1. Speak to the person
  2. Speak to the person with others
  3. Speak to the person with the church

I love a good checklist – I am a list maker - but to look at this Gospel passage like that is problematic for two reasons.  First, because we know life does not happen like that.  It is not nearly that tidy.  Second, if we just rotely follow a checklist of instructions, we miss the community values that Jesus is trying to share with us.  In this passage, Jesus has embedded many important lessons about being together in a community.  I want to take a look at some of those this morning.

  • Jesus encourages the church to be a community that nurtures honest dialogue and does not ignore conflict.
    • Communities are going to have conflict – that is part of being in relationship together.  But rather than letting conflict fester or be ignored, Jesus tells us to lovingly address it.  To face it head-on.
  • Jesus calls us to listen closely and carefully to each other.  To really hear the truths of one another.  He uses the word “listen” four times in this brief passage.  Listening is so important.
  • Jesus wants love and relationship to be our first instinct, not rejection.
    • Note that, after several attempts have been made at listening, Jesus tells us to treat the one who has sinned as “a Gentile and a tax collector.”  Sometimes this is interpreted as the moment to cast someone aside or out of the community.  But, that’s not how Jesus treated Gentiles and tax collectors.  He continued to welcome them in and to minister to them.
    • It is, however, important to remember that sometimes we do need to end a relationship with someone if it is unhealthy or dangerous.  Don’t hesitate to do that if necessary.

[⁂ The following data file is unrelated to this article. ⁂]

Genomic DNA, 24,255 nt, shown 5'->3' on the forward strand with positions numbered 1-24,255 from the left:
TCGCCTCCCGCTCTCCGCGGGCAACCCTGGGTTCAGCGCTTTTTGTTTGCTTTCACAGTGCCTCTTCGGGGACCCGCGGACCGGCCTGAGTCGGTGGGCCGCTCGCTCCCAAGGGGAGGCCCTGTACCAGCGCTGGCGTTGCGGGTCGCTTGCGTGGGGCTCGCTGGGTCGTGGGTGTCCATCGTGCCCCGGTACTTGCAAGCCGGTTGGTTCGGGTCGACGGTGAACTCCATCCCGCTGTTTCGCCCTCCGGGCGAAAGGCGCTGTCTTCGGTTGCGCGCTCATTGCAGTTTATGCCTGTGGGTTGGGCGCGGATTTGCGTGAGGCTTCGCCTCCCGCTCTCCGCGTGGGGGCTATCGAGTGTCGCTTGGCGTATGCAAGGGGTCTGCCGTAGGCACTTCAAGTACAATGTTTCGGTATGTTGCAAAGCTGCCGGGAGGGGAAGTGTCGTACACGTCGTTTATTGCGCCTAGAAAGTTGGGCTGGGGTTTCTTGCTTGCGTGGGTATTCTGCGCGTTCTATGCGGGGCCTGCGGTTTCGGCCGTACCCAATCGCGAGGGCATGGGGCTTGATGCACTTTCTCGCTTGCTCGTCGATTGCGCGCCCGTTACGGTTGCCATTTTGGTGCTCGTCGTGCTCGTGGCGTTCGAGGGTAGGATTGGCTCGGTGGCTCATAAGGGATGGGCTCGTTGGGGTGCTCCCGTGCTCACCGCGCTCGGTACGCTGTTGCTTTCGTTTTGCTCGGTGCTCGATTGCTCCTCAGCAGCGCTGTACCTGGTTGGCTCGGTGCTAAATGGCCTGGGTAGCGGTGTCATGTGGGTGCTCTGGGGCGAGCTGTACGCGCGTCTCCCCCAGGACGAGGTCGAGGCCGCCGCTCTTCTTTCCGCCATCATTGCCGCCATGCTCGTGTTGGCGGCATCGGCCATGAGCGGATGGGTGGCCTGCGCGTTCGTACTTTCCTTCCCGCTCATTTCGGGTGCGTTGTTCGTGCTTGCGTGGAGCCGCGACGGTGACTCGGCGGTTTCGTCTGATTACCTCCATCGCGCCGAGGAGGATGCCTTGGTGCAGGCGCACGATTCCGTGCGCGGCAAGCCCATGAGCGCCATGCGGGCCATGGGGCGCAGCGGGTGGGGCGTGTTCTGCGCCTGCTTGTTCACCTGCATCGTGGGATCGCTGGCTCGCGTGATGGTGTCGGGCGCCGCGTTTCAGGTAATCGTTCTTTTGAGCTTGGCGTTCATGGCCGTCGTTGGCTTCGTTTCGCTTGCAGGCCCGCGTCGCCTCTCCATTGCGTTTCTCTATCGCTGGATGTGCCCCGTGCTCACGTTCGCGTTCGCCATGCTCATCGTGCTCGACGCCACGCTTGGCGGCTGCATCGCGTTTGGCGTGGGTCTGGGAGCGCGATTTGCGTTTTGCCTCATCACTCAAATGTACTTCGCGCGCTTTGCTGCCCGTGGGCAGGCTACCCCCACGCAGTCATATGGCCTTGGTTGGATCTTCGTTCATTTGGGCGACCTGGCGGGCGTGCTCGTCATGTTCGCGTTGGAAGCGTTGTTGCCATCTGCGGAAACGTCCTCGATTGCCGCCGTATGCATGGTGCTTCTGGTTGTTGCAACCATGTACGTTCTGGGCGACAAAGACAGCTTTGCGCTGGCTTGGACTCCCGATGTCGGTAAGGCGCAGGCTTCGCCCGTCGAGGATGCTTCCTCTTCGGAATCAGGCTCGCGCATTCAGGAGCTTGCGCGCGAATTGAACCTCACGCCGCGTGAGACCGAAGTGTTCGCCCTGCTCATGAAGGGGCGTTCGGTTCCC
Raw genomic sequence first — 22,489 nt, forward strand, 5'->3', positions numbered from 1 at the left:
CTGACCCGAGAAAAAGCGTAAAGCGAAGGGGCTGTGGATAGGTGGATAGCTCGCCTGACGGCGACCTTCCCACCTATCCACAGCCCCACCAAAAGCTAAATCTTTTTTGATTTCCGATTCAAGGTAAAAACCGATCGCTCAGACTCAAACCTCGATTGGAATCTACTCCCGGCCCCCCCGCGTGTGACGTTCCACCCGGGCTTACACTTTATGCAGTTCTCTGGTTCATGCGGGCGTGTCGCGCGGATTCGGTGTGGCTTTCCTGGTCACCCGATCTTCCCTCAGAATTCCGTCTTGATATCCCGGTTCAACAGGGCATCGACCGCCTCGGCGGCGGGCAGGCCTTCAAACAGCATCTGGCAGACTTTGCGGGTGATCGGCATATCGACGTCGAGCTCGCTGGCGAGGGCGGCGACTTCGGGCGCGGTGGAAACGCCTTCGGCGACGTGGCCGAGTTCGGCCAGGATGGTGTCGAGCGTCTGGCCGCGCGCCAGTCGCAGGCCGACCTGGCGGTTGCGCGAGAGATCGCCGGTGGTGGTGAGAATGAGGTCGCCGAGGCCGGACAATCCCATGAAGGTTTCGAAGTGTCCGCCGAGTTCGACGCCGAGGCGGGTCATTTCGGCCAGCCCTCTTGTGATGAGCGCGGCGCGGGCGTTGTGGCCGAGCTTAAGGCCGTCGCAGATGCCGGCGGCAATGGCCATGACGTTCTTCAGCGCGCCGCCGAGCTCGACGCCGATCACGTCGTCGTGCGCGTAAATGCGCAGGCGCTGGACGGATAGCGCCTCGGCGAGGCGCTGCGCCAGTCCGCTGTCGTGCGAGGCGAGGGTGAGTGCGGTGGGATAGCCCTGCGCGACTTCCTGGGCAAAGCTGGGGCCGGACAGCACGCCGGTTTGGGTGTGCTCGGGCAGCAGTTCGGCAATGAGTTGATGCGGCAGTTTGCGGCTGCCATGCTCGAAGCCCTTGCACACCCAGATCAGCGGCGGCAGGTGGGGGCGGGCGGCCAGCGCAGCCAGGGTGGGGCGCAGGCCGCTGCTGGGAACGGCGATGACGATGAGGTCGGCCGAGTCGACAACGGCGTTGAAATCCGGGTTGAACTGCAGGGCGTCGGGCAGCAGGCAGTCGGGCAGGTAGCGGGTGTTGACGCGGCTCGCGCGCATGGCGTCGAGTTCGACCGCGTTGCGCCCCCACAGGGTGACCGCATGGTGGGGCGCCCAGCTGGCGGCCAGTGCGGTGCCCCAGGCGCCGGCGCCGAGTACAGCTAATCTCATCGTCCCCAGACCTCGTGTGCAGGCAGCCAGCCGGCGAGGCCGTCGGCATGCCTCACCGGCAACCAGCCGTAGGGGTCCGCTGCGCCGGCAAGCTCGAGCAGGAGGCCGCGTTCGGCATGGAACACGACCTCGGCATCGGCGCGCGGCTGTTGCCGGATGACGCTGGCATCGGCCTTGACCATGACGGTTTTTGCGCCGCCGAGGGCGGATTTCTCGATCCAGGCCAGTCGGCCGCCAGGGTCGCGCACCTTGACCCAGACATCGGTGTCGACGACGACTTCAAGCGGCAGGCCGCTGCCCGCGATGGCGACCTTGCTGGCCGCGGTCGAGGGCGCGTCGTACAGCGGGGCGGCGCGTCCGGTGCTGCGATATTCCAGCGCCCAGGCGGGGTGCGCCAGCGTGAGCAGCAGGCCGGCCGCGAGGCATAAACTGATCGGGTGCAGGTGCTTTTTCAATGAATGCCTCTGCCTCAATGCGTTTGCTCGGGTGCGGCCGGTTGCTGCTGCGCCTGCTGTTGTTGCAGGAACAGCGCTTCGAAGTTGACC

• Jesus reminds us that we have a responsibility to our community and our relationships.  We don’t just give up on people.  We search for the lost sheep until we find it.  We love our neighbors as ourselves.

I hope that Westminster is this type of community.  I hope that you are helping any community of which you are a part to be this kind of community.  I know, though, how difficult it is to maintain and nurture our relationships during this shelter in place time.  So we likely need to work even harder to put these values in place in our relationships.

I’m also aware that most of us have likely had our Eeyore moments during this time, feeling “Not Much Fun To Be Around At All.”  Times when we perhaps have felt like withdrawing from community.  Let our passages today, however, remind us of the importance of staying in relationships, even (and perhaps especially) during the difficult times.  I hope during the challenging times, you have found community to sustain you.  Even if just one or two people have reached out to share a word of God’s love, God has been present in those moments.

Because community is more difficult to sustain during shelter in place, I am so glad that we are continuing to celebrate the Lord’s Supper together each month.  When we come to the table together – even virtually – I am reminded of those lessons Jesus taught us.  Everyone is invited to the table … no one is turned away.  We come to the table as we are, with all of our joys and sorrows, troubles and imperfections, gifts and flaws, and Jesus welcomes us in love.  And when we are gathered together sharing this meal in Christ’s name, Jesus is certainly here among us.  Encouraging us, walking with us, sitting with us at the table.  And as we partake in this meal, perhaps somehow, almost imperceptibly, we start to feel a very tiny little bit better.  Because God is here.  Because we are here with each other.  No more; no less.  Amen.

Quote for Continued Reflection, Meditation and Prayer

“We cannot seek achievement for ourselves and forget about progress and prosperity for our community … Our ambitions must be broad enough to include the aspirations and needs of others, for their sakes and for our own.”
~ Cesar Chavez